Nationality: American. Born: William Dafoe in Appleton, Wisconsin, 22 July 1955. Family: Son with Elizabeth LeCompte: Jack. Education: Attended University of Wisconsin, Milwaukee. Career: 1975—Member of Theatre X experimental theatrical company; 1977—joined Wooster Group theatrical company; 1980—film debut in Heaven's Gate. Agent: Creative Artists Agency, 9830 Wilshire Boulevard, Beverly Hills, CA 90212, U.S.A.
Heaven's Gate (Cimino)
The Loveless (Bigelow) (as Vance)
The Hunger (Tony Scott) (as phone booth youth); New York Nights (Nuchtern) (as punk boyfriend); Roadhouse 66 (John Mark Robinson) (as Johnny Harte); Streets of Fire (Walter Hill) (as Raven)
To Live and Die in L.A. (Friedkin) (as Eric Masters); The Communists Are Comfortable (Kobland)
Platoon (Oliver Stone) (as Sgt. Elias)
Dear America: Letters Home from Vietnam (Couturie—doc, for TV) (as co-narrator); Hitchhiker 3 (for TV)
The Last Temptation of Christ (Scorsese) (as Jesus Christ); Mississippi Burning (Alan Parker) (as Alan Ward); Off Limits ( Saigon ) (Crowe) (as Buck McGriff)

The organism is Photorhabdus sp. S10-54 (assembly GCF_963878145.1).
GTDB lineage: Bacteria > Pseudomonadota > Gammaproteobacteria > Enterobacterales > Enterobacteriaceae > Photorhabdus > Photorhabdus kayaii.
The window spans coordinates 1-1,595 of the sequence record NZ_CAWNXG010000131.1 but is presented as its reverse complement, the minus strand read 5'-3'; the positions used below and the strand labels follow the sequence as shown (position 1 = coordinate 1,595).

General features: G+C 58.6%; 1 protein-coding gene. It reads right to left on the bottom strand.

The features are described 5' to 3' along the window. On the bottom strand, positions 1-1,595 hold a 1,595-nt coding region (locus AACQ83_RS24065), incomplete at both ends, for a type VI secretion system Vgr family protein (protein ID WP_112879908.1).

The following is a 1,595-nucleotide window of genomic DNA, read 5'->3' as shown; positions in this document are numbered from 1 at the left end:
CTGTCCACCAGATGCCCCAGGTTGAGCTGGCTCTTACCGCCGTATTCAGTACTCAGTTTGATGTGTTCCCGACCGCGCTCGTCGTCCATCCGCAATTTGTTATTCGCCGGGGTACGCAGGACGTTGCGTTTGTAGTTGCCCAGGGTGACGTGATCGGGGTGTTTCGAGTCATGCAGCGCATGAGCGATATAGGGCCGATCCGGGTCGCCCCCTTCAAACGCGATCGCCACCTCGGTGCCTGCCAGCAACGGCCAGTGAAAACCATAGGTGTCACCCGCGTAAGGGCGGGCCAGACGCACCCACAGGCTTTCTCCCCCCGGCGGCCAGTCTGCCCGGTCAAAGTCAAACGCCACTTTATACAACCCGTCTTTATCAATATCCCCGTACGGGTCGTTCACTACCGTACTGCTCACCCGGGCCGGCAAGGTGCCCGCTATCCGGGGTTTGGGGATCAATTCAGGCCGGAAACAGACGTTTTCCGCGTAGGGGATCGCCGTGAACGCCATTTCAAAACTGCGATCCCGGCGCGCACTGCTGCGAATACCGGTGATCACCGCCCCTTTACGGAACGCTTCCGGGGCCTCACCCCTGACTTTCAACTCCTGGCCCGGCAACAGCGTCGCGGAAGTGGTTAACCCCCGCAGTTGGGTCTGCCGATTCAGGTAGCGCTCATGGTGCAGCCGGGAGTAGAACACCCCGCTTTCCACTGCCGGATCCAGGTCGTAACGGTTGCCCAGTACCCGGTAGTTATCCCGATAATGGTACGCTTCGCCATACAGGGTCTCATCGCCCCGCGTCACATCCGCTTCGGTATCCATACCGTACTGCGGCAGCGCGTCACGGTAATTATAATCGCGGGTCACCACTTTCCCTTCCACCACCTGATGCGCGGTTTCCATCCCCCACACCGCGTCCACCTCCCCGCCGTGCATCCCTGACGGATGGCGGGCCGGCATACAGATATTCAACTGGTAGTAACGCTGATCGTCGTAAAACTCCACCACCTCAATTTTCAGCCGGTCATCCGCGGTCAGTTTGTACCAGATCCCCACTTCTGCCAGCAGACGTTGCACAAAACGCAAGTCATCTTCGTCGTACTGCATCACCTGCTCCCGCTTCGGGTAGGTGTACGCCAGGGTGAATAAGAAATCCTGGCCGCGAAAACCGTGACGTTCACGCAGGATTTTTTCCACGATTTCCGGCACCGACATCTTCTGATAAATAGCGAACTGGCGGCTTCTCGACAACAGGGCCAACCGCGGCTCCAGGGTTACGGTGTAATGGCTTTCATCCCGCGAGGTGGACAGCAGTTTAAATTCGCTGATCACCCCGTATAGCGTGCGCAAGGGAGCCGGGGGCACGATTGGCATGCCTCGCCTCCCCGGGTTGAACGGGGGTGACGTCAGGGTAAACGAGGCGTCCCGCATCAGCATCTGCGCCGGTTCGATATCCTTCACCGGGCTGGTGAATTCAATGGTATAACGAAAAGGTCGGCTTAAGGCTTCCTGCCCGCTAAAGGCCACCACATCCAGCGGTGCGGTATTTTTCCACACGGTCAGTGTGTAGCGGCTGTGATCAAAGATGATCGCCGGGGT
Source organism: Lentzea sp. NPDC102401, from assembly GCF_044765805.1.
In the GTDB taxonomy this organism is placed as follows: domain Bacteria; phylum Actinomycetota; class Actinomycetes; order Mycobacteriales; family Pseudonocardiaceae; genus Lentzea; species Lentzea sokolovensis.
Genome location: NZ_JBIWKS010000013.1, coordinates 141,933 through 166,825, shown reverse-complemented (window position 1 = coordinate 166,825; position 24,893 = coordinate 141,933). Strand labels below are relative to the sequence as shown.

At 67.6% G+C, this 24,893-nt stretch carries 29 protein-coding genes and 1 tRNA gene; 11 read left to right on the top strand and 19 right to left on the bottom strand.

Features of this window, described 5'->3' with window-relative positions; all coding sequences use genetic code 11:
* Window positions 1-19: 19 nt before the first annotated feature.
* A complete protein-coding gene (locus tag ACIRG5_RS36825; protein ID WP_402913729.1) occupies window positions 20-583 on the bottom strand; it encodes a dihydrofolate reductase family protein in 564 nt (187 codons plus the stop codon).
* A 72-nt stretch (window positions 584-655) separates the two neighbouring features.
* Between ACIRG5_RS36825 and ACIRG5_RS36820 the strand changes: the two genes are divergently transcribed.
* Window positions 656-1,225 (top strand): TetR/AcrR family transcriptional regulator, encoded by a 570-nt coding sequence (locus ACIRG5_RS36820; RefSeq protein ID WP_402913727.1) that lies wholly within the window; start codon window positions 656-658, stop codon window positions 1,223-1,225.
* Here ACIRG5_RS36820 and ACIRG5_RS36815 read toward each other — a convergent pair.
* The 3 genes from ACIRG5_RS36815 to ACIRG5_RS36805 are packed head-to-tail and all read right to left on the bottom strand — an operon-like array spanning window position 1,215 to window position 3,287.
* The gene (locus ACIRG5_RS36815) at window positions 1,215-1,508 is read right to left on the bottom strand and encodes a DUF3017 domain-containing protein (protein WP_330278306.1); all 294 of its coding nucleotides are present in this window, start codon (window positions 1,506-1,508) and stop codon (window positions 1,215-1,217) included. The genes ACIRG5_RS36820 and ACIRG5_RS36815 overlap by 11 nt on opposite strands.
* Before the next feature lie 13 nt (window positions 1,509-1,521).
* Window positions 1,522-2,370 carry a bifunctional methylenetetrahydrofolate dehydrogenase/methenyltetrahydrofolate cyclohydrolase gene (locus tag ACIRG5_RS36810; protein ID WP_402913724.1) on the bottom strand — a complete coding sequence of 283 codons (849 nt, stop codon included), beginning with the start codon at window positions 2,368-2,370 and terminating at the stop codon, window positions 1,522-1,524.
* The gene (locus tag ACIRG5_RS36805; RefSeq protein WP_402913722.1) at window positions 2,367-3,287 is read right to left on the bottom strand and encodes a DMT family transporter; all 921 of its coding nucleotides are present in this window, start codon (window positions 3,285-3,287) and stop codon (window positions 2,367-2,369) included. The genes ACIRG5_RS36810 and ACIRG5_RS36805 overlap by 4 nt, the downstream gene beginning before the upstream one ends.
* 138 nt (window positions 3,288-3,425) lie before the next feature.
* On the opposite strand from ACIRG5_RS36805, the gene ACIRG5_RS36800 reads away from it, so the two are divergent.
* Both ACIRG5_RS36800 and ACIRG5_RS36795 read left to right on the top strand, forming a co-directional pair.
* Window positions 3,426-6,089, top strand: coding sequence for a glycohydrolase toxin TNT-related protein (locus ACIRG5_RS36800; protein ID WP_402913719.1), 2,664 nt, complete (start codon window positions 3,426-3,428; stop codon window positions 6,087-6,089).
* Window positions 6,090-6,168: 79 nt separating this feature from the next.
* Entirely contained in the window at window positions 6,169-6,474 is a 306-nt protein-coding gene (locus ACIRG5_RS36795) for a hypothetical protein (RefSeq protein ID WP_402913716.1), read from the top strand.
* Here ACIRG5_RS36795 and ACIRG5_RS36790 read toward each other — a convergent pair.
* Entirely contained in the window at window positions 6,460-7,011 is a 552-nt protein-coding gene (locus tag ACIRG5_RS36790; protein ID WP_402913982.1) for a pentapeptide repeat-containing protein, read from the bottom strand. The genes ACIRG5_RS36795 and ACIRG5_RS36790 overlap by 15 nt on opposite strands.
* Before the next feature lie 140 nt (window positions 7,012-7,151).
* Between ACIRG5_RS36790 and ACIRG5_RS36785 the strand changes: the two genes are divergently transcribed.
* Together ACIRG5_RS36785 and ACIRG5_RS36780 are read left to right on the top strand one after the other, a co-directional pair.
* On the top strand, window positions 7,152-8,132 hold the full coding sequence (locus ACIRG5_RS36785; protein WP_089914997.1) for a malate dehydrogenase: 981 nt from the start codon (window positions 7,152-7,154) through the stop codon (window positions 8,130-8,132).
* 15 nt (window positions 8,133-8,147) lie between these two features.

Born on the Fourth of July (Oliver Stone) (as Charlie); Triumph of the Spirit (Robert M. Young) (as Salamo Arouch)
Cry-Baby (Waters) (as hateful guard); Wild at Heart (Lynch) (as Bobby Peru)
Flight of the Intruder (Milius) (as Lt. Commander Virgil Cole)
Light Sleeper (Schrader) (as John LeTour); White Sands (Donaldson) (as Ray Dolezal)
Body of Evidence (Edel) (as Frank Dulaney); Faraway, So Close ( In Weiter Ferne, So Nah! ) (Wenders) (as Emit Flesti)
Clear and Present Danger (Noyce) (as Clark); The Night and the Moment (Tato) (as the writer); Tom & Viv (Brian Gilbert) (as T. S. Eliot)
The English Patient (Minghella) (as Caravaggio); Victory (Peploe)
Basquiat ( Build a Fort, Set It on Fire ) (Schnabel); The Foolish Heart (Babenco)
Speed 2: Cruise Control (De Bont) (as John Geiger)
Affliction (Schrader) (as Rolfe Whitehouse); New Rose Hotel (Ferrara) (as X); eXistenZ (Cronenberg) (as Gas)
The Boondock Saints (Duffy) (as FBI Agent Paul Smecker)
American Psycho (Harron) (as Detective Donald Kimball); The Animal Factory (Buscemi) (as Earl Copen); Shadow of the Vampire (Merhige) (as Max Schreck); Pavilion of Women (Yim); Bullfighter (Bendixen) (as Father Ramirez)